Logging apprenticeship

By: Patrick Cox, Photography by: Vivienne Haldane

In his latest column, Patrick Cox discusses if the logging industry will be recognised as a trade, such as builders, plumbers, and electricians

Earlier this year, free funding for the first two years of study was introduced. Following this, industry training organisation Competenz rolled out new apprenticeship training for manual and mechanical operations.

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Does this mean that the logging industry will be recognised as a trade, such as builders, plumbers, and electricians? Will a logger become a certified or licensed tradesperson?

I don’t think so, because the industry training is too fragmented. You can become a qualified mechanised harvest operator or a qualified quality controller, or a qualified manual operations person. But how much time will it take to link all these together to become a fully qualified logger? 

I believe that after the completion of an industry apprenticeship, you should be qualified to undertake all aspects of forestry work. In the ’80s, I was a qualified senior logger with skills that covered all aspect of the forest industry, which meant, I was qualified to do any job in the logging industry.

There will be some who have been in the industry for the last 40 years and have undertaken some form of training or have participated in developing training systems for loggers. For my part, back in the mid-’80s, I was a qualified senior logger with skills—as my certificate stated.

Leading up to this qualification, I spent many hours and months working with trainers on different techniques to gain my ticket. My senior logging ticket with skills is long expired now and has been superseded by different types of training and modules.

A quick browse on the internet to see what’s on offer if you are looking for forestry work and how to get training from a technical institute revealed that to apply, you need to be 16 years old, have basic reading and writing skills, and have the physical ability to complete the programme.

My concern here is that there are a number of excellent young people who have slipped through the school system without getting a good basic education through no fault of their own. This is a fact and from my past experience, I can say that some bushmen (and women presumably) do not have good reading and writing skills, but that does not mean they are dumb. In fact, many pass their qualifications by being tested orally.

A number of good workers do not apply for such online jobs for the simple reason of hiding behind the embarrassment of not having good reading and writing skills.

What’s on offer at technical institutes is only a pathway to gain a low-level qualification into the logging industry. Classroom learning for this sort of work just does not stack up. If you were an apprentice in a recognised trade, such as a builder, you would start on the job getting the practical expertise and be required to take classroom study as well.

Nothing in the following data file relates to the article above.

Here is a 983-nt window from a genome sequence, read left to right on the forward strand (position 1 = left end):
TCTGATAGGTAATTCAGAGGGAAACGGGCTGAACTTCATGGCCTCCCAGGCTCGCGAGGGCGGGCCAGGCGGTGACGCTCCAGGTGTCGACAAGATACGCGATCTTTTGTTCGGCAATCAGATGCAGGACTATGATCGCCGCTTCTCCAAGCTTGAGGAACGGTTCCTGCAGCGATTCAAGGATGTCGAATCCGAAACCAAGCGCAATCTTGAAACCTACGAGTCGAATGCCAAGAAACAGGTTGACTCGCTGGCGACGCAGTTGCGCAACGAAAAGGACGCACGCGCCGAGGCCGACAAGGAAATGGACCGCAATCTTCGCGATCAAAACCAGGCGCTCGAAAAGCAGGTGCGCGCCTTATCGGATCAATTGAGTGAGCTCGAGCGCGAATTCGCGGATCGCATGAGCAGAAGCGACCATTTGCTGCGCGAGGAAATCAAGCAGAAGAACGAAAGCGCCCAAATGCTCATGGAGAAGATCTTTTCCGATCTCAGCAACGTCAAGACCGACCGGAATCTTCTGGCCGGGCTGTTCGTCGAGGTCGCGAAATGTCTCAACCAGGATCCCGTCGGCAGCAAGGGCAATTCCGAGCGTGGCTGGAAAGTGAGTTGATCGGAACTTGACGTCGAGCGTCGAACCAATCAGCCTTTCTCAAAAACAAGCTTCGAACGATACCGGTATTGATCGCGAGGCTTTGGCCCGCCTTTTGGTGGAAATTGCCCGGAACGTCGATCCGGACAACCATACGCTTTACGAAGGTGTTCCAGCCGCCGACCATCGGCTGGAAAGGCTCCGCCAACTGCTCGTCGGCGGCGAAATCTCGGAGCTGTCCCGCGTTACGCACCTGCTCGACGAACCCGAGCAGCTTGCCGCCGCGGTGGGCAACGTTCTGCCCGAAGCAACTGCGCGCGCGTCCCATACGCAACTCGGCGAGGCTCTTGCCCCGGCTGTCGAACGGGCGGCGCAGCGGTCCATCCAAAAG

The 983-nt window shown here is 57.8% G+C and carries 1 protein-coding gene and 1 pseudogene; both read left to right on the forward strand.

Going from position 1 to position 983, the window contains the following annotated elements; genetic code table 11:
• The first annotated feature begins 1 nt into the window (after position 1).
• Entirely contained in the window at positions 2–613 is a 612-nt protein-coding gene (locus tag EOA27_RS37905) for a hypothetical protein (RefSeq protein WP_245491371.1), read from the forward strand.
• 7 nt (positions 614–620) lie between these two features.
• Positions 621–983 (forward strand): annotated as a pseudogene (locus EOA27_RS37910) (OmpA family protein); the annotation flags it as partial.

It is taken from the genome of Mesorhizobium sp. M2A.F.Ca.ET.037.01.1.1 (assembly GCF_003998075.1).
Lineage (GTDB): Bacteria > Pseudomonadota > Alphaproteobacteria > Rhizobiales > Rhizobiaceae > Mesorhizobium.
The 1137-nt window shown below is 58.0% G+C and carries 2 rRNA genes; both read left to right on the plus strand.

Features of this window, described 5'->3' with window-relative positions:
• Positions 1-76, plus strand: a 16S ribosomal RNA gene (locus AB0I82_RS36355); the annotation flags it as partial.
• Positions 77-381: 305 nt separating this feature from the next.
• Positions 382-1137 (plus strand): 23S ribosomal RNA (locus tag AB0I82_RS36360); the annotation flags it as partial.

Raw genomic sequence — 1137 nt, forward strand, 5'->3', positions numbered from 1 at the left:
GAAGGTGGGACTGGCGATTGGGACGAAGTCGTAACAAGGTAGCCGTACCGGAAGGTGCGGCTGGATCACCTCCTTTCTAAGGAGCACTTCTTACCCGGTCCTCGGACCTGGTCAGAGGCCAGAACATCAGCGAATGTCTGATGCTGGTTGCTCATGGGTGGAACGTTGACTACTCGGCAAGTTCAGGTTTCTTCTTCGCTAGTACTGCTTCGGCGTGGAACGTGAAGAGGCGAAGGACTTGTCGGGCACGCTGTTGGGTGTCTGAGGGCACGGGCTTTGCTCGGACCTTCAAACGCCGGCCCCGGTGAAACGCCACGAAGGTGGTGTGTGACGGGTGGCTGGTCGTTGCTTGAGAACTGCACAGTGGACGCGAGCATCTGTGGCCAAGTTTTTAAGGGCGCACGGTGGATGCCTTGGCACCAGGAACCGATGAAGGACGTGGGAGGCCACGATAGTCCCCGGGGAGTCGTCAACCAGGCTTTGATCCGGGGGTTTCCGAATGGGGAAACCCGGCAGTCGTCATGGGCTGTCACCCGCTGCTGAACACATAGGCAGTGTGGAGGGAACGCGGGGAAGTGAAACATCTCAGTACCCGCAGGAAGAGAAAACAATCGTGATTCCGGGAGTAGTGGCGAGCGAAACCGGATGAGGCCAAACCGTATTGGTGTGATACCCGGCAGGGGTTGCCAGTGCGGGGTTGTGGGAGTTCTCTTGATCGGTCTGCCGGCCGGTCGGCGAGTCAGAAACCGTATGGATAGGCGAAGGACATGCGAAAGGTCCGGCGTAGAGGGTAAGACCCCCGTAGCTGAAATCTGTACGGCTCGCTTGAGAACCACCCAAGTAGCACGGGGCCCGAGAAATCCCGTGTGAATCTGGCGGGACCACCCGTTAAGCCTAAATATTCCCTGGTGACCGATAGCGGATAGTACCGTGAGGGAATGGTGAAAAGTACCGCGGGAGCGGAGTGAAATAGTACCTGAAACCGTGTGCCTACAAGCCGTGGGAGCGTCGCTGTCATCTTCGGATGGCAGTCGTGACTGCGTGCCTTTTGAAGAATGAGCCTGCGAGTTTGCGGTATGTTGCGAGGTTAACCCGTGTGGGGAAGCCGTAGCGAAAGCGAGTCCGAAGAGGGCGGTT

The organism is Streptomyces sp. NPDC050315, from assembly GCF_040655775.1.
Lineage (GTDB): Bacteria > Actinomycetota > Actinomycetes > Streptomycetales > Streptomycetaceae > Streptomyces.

There is an answer out there and Forestry Minister Shane Jones might be the go-to man to see it happen, but it might take some time. 

A couple of weeks ago, the New Zealand Government launched the Forest Service in Rotorua. The Forest Service of old had their own logging crews and also had control over a big percentage of the Government forest. Sadly, previous Governments sold off all the assets and the new Forest Service is nothing more than a building full of people on public-funded money.

It makes sense for the new Forest Service to put in place their own logging crews scattered around the country to offer training services to all. The continued focus on training people to operate machines for mechanised logging is going backfire.

Crosscutters are now a rare breed. I had a conversation with a logging contractor recently, who runs a large mechanised operation with a staff of 25. The only one qualified as a crosscutter/faller was the owner himself. He made an interesting comment that at 45, he was probably one of the youngest qualified crosscutters.

Crosscutters are demanding big money. An upper Northland contractor I spoke to said she has to pay $60 an hour to drop the trees she cannot reach with the harvester. Does that mean that crosscutters are becoming freelance operators on hire? That’s big bucks and I guess there is an opportunity here for an apprenticeship in crosscutting.

It is the specialist job of logging and always has been. With modern forestry workers sitting in comfort behind the controls of a logging machine, are the younger ones too frightened of hard work like crosscutting where the big dollars are?

My concern with the government funding of training workers is the money going to the fringe riders of the logging industry, those not actually at the tree face. If a logging crew takes on an apprentice, then they should be the ones who get the Government support.

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